Dynamic molecular size transformation of aquatic colloidal organic matter as a function of pH and cations


Knowledge of the dynamic changes in molecular size of natural colloidal organic matter (COM) along the aquatic continuum is of vital importance for a better understanding of the environmental fate and ecological role of dissolved organic matter and associated contaminants in aquatic systems. We report here the pH- and cation-dependent size variations of COMs with different sources (river and lake) quantified using flow field-flow fractionation (FIFFF), fluorescence spectroscopy and parallel factor analysis (PARAFAC), attenuated total reflectance Fourier transform infrared (ATR–FTIR) spectroscopy, and zeta potential analysis. Increasing pH caused a decline in molecular sizes and an obvious size transformation from the >10 kDa to 5–10 kDa and further to 1–5 kDa size fraction, whereas the opposite trend was observed for increasing cation (e.g., Ca2+and Cu2+) abundance. Compared with lakewater COM, the riverwater COM exhibited a greater pH-dependent dispersion but less extent in cation-induced aggregation, demonstrating that the dispersion and aggregation dynamics were highly dependent on COM source and solution chemistry (e.g., pH and cations). Based on ATR–FTIR analysis, the extensive dissolution of C=O and C–O functional groups resulted in a greater pH-dependent dispersion for river COM. Fluorescence titration revealed that, despite their similar cation-induced aggregation behavior, the binding constants of all the PARAFAC-derived components for Cu2+were 1–2 orders of magnitude higher than those for Ca2+(logKM: 4.54–5.45 vs. 3.35–3.70), indicating a heterogeneous nature in cation-DOM interactions. The greater extent of decline in zeta potential for lake COM suggested a Ca-induced charge neutralization and aggregation mechanism. However, for Cu-induced aggregation, chemical complexation was the predominant pathway for the river COM, with higher binding constants, while charge neutralization and chemical complexation co-induced the aggregation of lake COM. Thus, natural COMs may have different environmental behavior along the aquatic continuum and further affect the fate and transport of contaminants in aquatic environments.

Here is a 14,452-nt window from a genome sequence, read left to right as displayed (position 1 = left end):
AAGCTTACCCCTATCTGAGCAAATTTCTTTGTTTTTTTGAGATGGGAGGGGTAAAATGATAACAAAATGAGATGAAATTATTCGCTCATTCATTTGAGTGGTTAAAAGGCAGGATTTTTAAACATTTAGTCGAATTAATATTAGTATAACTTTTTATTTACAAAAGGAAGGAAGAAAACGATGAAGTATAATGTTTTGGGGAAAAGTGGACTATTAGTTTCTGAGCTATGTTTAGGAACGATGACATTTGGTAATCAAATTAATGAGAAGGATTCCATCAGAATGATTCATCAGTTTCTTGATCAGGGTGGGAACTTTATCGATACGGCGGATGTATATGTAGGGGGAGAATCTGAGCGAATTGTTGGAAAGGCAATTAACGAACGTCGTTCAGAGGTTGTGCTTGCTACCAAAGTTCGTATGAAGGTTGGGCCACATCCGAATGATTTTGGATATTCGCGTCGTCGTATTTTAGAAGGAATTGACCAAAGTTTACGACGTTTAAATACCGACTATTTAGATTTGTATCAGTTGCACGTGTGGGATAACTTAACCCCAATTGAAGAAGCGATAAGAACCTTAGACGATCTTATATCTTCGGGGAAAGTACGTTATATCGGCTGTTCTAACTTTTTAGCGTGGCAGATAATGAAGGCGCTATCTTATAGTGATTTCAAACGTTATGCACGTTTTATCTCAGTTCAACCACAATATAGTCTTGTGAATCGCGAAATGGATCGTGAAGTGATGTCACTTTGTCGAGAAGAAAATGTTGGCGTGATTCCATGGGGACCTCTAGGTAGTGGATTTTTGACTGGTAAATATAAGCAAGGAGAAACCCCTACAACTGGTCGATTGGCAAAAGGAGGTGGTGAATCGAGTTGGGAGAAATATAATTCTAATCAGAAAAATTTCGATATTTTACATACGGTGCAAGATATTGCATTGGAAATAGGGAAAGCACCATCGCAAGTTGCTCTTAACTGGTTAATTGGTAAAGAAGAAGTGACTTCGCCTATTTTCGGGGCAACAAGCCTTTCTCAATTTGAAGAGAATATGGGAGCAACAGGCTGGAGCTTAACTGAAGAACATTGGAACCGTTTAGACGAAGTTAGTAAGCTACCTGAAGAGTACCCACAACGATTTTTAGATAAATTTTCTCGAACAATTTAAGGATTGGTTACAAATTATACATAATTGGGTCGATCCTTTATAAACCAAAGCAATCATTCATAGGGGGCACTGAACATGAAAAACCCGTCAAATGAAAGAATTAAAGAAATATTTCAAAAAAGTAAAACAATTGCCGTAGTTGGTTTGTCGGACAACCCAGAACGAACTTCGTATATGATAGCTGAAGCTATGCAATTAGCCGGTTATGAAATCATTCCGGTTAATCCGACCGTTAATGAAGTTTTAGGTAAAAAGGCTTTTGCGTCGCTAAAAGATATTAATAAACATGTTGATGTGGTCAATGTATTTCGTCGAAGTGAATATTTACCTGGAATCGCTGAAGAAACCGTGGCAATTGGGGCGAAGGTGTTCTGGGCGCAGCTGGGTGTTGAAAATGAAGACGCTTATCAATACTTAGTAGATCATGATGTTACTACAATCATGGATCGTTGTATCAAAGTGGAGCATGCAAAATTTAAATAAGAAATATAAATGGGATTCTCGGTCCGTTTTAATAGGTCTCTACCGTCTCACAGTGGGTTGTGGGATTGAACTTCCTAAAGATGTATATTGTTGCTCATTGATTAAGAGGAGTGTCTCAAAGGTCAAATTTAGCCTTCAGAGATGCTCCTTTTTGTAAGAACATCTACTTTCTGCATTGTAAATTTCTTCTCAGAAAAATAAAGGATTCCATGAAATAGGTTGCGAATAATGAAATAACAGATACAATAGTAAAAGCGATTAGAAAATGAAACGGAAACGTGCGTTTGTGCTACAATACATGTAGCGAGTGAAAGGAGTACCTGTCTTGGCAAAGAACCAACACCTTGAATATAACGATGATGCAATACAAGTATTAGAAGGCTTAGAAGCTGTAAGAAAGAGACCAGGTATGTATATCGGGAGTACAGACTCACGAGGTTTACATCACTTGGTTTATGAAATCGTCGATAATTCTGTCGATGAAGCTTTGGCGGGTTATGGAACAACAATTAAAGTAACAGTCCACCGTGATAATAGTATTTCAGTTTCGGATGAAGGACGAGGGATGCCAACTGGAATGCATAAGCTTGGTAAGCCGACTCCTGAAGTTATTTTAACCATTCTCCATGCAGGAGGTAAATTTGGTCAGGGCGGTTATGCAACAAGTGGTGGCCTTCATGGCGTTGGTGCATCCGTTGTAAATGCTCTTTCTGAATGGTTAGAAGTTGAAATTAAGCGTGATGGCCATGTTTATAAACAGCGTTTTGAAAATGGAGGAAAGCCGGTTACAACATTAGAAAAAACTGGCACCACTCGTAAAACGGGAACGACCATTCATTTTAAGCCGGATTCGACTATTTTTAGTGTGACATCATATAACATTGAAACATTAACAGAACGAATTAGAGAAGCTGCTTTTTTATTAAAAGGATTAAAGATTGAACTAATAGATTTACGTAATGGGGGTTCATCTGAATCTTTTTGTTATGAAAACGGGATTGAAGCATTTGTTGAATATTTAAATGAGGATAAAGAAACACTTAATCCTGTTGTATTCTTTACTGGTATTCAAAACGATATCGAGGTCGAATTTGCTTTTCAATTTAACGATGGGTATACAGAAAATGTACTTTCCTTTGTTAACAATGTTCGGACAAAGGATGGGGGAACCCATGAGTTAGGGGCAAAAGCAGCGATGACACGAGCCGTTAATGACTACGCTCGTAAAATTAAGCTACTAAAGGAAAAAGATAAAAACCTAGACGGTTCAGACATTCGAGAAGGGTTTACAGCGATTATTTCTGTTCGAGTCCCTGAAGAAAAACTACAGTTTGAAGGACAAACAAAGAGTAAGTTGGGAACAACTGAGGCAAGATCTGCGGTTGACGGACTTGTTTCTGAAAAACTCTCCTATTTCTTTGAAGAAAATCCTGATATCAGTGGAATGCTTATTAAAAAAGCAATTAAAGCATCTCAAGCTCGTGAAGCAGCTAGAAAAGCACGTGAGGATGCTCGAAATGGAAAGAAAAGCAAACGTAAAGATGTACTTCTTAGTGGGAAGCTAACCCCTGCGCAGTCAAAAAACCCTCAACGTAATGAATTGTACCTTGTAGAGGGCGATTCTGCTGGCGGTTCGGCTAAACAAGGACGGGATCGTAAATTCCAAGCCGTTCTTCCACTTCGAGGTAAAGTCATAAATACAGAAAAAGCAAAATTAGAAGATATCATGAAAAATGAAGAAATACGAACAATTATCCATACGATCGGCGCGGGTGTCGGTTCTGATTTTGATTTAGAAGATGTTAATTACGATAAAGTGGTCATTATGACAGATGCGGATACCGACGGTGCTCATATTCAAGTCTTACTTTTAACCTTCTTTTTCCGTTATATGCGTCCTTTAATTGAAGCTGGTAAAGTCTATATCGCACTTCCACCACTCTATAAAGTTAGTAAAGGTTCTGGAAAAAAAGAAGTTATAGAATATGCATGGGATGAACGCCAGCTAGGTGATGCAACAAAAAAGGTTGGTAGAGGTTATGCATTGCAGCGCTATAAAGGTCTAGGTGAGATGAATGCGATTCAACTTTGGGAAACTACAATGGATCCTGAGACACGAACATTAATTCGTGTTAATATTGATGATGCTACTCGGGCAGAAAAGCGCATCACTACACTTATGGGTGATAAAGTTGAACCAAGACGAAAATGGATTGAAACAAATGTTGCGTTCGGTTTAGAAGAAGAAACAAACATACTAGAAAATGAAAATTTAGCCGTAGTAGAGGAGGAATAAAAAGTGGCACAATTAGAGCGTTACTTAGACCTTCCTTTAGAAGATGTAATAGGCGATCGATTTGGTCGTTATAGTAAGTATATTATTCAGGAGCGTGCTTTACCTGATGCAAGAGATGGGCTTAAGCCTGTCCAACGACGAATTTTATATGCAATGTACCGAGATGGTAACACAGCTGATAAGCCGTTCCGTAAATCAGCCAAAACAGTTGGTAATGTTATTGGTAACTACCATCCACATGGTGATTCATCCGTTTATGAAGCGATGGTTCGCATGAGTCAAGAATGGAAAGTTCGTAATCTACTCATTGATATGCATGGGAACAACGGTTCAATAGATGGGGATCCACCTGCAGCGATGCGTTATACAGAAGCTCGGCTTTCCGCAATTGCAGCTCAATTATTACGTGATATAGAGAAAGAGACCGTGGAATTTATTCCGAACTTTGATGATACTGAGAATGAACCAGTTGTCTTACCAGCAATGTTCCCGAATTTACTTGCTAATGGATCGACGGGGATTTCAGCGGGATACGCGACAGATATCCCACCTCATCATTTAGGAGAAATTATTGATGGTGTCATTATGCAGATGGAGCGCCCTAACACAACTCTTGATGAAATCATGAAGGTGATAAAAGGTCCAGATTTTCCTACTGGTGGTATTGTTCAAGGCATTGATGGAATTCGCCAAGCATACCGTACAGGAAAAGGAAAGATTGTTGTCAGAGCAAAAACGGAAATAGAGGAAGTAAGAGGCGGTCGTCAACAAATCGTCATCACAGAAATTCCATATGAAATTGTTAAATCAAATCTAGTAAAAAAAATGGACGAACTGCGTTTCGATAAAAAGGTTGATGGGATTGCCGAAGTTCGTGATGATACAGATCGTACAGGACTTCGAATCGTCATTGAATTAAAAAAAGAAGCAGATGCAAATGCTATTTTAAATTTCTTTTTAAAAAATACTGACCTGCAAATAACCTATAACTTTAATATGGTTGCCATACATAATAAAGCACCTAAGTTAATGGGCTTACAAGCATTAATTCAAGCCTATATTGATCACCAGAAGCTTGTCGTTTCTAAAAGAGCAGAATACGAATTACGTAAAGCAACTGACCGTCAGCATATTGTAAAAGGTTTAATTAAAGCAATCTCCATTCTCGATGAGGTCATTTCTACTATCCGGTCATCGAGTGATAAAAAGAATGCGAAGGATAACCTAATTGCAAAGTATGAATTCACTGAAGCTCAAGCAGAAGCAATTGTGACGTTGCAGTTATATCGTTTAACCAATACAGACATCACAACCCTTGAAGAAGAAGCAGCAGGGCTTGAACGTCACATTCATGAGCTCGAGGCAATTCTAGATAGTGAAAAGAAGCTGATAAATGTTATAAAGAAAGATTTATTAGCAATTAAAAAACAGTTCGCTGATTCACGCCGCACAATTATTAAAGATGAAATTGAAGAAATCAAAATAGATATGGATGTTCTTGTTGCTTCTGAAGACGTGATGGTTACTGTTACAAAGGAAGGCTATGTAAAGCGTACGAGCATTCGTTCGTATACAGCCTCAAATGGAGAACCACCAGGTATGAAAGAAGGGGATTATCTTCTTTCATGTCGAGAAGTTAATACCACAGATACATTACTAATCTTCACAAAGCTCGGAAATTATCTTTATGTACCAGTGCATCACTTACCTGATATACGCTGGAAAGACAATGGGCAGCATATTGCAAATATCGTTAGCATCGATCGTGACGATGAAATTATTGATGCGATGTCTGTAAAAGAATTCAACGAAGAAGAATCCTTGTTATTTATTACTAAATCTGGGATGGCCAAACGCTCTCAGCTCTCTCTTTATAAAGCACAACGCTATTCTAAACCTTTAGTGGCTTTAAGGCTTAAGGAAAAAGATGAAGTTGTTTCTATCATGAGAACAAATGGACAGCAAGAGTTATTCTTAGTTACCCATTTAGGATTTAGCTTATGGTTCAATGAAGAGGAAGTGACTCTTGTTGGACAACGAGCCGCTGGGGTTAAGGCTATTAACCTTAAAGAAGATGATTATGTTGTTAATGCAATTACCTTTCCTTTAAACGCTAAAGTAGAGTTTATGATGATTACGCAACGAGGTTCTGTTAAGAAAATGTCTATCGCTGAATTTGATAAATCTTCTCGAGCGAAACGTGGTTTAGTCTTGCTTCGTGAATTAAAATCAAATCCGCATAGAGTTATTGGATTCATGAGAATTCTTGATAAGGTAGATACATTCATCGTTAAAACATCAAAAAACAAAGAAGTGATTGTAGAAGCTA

Water Research